[visionlist] Mourning the loss of Dana H. Ballard

Chen Yu chenyu6 at gmail.com
Thu Dec 1 01:35:33 -04 2022

It is with great sadness that we inform the scientific community of the
death of an international giant. Dana Ballard passed away on Nov 3rd, 2022,
at the age of 76.

It is hard to single out Dana’s “signature” work among many of his
achievements. In the past few decades, his unabated scientific curiosity
has driven him deeply into multiple interrelated fields in computer vision
and artificial intelligence, vision science, cognitive science, and
neuroscience. The interdisciplinary nature of his research created
synergistic insights that were always ahead of his time. His work led to
paradigm-shifting contributions not just in one but multiple research
fields. Perhaps one way to share Dana’s research journey is to go through
the pathways Dana has created that connect those scientific fields.

*From computer vision to human vision*. Most of Dana’s early work was on
computer vision. In 1982, with Chris Brown, Dana co-authored a highly
influential first textbook on computer vision. Around the same time, he
invented two powerful algorithms -- Color Indexing and Generalized Hough
Transform – both of which have been widely used. In 1985, Dana led a team
that designed and built a high-speed binocular camera control system
capable of simulating human eye movements. This system has led to an
increased understanding of the role of action in simplifying visual tasks.

*From behavior to the brain*. In 1995, Dana and his longtime collaborator
Mary Hayhoe developed an experimental setup to capture time-locked
multimodal data from mobile eye trackers and motion tracking devices with
precise measurements of a freely moving participant in a natural situation.
With this technological breakthrough, they have conducted a series of
studies to examine how behavioral programs control the selection of visual
information, in particular, the pervasive role of the task in guiding where
and when to deploy gaze. To further examine the top-down effects on vision
and attention, Dana and his Ph.D. student Rajesh Rao in 1999, published a
predictive coding model of the visual cortex, which could explain a vast
amount of data from visual cortex.

*From computational models to cognitive theories. *By combining
computational and experimental approaches, these seminal works led
collectively to three major theoretical contributions: 1) *Predictive
coding*. Dana’s research suggested that the brain uses its prior knowledge
of the world to generate hypotheses about the causes of incoming sensory
information based on an internal model. Due to his work, now probably the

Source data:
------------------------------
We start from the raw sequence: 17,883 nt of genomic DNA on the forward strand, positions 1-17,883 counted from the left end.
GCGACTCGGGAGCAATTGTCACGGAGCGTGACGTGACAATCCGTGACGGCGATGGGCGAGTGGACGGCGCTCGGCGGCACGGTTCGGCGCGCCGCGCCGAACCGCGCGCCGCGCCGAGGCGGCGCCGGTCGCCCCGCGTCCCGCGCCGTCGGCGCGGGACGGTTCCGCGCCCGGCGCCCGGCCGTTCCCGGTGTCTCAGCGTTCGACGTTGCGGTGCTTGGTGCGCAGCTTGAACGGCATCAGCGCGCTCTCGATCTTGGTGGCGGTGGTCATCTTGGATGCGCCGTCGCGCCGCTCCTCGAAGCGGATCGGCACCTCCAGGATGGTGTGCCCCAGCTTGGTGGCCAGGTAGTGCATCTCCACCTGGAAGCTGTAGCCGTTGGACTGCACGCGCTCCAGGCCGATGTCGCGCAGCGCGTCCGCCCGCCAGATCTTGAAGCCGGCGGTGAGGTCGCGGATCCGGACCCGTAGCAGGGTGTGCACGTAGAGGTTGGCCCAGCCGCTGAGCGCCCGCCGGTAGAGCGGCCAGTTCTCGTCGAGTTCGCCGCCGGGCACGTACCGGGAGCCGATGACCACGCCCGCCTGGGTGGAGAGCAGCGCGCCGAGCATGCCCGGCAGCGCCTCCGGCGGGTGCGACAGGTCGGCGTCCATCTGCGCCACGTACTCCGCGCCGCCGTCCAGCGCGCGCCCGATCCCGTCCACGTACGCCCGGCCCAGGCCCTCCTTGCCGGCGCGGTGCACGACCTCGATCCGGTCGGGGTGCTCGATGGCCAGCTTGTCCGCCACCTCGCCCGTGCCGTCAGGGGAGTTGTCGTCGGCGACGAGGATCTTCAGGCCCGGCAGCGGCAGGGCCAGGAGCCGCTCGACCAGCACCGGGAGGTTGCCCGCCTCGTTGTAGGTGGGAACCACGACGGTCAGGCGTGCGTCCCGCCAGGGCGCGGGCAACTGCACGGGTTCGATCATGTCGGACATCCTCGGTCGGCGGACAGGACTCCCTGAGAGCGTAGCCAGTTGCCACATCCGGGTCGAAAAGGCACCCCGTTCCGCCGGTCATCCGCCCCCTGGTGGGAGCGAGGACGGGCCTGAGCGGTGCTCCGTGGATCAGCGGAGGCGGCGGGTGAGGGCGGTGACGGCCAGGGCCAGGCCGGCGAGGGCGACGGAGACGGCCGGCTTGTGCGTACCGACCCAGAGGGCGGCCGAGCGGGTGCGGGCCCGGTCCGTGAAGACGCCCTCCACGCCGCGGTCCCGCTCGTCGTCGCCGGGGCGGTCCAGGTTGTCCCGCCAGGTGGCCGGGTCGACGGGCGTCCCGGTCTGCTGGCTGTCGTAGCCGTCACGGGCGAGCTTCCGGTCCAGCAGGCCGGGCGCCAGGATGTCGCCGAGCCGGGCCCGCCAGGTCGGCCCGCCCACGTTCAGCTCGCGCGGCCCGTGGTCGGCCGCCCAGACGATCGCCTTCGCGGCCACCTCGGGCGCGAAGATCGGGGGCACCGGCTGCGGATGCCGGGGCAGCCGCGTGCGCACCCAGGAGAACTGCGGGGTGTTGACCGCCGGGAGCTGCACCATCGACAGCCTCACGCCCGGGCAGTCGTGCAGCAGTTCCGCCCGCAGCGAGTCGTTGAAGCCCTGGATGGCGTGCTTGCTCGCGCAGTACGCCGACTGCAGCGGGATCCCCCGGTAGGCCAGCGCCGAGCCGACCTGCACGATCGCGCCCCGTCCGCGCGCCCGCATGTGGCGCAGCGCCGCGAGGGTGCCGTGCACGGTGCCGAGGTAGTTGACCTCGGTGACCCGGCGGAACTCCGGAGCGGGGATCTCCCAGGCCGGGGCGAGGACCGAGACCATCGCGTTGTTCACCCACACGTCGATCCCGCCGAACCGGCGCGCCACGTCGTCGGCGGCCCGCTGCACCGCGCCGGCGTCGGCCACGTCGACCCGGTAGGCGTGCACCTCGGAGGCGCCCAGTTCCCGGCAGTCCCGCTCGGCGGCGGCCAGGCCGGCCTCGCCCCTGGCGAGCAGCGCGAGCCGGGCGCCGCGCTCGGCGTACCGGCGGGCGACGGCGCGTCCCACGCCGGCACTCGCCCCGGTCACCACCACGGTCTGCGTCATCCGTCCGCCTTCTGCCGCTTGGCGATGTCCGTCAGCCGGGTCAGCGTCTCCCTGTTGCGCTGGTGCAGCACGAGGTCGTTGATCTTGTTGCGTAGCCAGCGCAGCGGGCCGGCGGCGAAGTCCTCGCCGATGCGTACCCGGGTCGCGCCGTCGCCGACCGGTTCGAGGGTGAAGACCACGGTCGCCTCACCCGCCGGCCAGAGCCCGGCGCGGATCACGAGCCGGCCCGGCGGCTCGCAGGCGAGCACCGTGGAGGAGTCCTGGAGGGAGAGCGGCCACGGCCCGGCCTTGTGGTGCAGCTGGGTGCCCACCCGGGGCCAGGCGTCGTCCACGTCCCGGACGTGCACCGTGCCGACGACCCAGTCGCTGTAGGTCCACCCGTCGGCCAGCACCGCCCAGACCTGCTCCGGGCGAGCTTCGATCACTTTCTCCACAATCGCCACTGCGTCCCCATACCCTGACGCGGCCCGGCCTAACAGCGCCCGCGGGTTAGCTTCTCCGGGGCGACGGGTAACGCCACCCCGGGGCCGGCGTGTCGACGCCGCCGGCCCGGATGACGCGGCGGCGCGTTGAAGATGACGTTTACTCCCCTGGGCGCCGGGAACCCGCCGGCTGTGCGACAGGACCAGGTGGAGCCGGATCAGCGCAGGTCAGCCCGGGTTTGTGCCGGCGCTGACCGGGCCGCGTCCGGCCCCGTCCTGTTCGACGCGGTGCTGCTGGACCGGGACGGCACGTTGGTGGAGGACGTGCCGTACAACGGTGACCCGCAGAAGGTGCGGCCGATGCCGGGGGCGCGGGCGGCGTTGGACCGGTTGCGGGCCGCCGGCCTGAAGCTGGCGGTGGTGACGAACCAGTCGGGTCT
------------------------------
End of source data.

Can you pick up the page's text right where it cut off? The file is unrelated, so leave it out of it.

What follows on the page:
majority of neuroscientists see the brain as a “prediction machine.” *2)
Active vision. *Through Dana’s work, the field discovered that biologically
motivated active vision could be much more efficient than static image
analysis. Sensorimotor tasks are easier when sensors are closely integrated
with effectors. 3) *Embodied cognition*. A seminal paper proposed that the
physical world serves as our memory and that deictic behavior serves to
link the brain and the external world. This idea has stirred much interest
not only in vision science but also in philosophy.

Dana was a fabulous mentor and a great colleague. For his previous
trainees, he will be remembered for his wit, his humor, and his kindness.
Dana found ways to create a unique bed to nurture many different flowers to
blossom. I am sure that there are many fun memories of Dana that would
bring a smile to his previous colleagues and friends at the University of
Rochester and the University of Texas at Austin. He was one of the kindest
people I have had the pleasure of knowing and working with. I, for one,
will forever be grateful for his contributions to science and his kindness
and support in my life.

Dana Ballard was a true giant in the field. His research has always been
“ahead of the curve.” He was an influential thinker and an innovative
experimenter. Dana will be long remembered for his outstanding
accomplishments, his compassion, his strength, his style, and his
commitment to science.

Prof. Chen Yu

Department of Psychology, Center for Perceptual Systems

The University of Texas at Austin

108 E Dean Keeton St

Austin, Texas, 78712 U.S.A.

Lab website: https://www.la.utexas.edu/users/dil/

E-mail: chen.yu at austin.utexas.edu
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